Sangay Volcano Erupts in Ecuador

Figure 1: Photo of Sangay erupting in January; taken near Macas Ecuador by Cristian Jara.
Sangay erupts in January; taken near Macas Ecuador. (Photo by Cristian Jara)

This past December, our team trekked up a remote, active volcano in Ecuador known as Sangay, “The Giver.” We collected more than 60 geologic samples from lava flows and rocks all up and down the slopes, which will help us better understand the working of this and other volcanoes around the world.

One month after we departed, Sangay started erupting with ferocity again. This renewed activity, first detected by airline pilots, was captured in photographs from the Macas, Ecuador region and has been imaged by satellite, all seen below.

Sangay’s plumes reach high into the atmosphere to catch the last light of the setting sun. (Photo by Mauricio Dominguez)

According to MIROVA (Middle InfarRed Observation of Volcanic Activity), which looks at MODIS (Moderate Resolution Imaging Spectroradiometer) data aboard the Terra EOM and Agua EOS satellites, since January 15, 2015, there has been detectable thermal activity at the summit of Sangay, with a multitude of thermal alerts with significant radiant heat emitting from its summit region (spanning from 1 to 10 MW). Significantly, at 03:20 (UTC) on Jan 26, 2015, a thermal anomaly of 75 —> Read More Here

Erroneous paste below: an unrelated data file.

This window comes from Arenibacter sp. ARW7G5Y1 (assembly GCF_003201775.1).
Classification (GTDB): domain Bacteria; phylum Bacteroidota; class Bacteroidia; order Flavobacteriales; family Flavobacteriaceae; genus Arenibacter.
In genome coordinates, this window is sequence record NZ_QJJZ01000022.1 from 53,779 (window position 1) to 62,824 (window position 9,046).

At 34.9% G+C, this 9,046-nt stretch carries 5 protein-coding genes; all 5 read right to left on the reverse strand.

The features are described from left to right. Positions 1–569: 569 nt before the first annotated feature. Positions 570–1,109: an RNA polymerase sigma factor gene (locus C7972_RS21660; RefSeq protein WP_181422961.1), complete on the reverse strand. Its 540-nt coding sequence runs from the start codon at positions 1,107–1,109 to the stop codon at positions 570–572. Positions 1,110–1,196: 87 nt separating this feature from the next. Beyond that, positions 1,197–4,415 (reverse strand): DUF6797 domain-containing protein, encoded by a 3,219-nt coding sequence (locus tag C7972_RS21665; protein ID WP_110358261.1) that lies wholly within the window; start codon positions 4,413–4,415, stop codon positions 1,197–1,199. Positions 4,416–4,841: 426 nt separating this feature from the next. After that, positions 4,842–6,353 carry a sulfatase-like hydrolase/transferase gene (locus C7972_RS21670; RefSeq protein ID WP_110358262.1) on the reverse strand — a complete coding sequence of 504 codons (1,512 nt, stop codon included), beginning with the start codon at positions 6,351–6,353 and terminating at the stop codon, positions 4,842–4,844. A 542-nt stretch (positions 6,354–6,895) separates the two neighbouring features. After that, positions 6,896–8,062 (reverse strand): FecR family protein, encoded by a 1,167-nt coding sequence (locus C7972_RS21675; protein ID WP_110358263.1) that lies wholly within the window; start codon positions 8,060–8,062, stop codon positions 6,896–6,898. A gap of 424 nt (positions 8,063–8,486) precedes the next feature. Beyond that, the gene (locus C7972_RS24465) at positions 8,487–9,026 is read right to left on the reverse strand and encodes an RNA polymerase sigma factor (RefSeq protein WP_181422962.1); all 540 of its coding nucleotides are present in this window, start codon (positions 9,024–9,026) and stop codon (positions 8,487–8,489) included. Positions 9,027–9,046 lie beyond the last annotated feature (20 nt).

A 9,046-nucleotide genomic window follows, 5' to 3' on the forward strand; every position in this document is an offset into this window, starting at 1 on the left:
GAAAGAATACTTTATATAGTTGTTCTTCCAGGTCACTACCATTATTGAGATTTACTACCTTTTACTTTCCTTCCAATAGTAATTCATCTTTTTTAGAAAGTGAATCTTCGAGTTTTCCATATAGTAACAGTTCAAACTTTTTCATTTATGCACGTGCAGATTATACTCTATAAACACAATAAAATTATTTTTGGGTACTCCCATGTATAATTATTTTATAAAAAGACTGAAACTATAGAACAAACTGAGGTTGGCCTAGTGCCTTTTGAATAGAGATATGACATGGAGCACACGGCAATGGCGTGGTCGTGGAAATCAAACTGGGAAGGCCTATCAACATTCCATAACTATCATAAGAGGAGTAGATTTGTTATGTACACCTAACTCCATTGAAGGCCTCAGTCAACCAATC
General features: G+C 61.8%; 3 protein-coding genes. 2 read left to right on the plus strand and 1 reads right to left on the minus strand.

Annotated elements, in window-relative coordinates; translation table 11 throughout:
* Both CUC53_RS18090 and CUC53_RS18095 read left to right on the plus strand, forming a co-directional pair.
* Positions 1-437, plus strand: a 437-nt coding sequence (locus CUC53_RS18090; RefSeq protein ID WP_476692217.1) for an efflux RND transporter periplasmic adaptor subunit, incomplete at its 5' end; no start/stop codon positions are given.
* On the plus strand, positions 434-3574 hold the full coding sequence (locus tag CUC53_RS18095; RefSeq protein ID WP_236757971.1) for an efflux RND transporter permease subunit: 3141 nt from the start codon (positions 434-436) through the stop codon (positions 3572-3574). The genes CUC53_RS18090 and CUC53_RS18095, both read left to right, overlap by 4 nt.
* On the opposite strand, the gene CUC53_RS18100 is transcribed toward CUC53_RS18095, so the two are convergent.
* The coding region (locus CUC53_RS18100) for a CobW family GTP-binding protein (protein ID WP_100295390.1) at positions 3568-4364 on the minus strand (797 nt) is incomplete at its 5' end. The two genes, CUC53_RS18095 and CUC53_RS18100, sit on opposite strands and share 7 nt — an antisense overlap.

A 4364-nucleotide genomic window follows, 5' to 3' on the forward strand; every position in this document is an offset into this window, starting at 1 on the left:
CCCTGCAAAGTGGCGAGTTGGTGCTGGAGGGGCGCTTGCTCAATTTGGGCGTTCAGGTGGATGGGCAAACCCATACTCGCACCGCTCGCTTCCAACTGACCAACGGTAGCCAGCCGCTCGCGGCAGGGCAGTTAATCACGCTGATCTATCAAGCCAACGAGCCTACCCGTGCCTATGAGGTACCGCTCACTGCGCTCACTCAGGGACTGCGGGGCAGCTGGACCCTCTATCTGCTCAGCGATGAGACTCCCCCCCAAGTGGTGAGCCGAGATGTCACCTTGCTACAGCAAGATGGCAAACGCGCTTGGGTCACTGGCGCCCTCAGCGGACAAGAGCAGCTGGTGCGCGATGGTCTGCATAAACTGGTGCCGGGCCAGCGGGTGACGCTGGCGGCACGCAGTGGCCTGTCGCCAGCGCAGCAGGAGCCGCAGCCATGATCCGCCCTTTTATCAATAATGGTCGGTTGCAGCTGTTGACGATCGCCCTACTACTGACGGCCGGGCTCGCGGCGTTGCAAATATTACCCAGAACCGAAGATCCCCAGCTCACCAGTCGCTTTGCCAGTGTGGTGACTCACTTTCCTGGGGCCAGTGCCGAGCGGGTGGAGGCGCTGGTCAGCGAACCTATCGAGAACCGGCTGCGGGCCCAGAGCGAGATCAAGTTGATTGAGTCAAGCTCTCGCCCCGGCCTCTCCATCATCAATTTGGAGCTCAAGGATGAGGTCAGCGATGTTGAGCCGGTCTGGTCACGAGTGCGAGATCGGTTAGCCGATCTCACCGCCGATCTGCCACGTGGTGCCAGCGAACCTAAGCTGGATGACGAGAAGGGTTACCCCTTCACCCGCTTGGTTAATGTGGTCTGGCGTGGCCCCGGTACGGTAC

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High performance materials for gas storage, thermal insulators or nanomachines need a thorough understanding of the behavior of the material down to the molecular level. Thermodynamics, which have been developed two hundred years ago to increase the efficiency of steam engines, typically observes and averages over a large number of molecules. Now a team of scientists has developed a methodology, to investigate the equilibrium thermodynamics of single molecules. —> Read More Here

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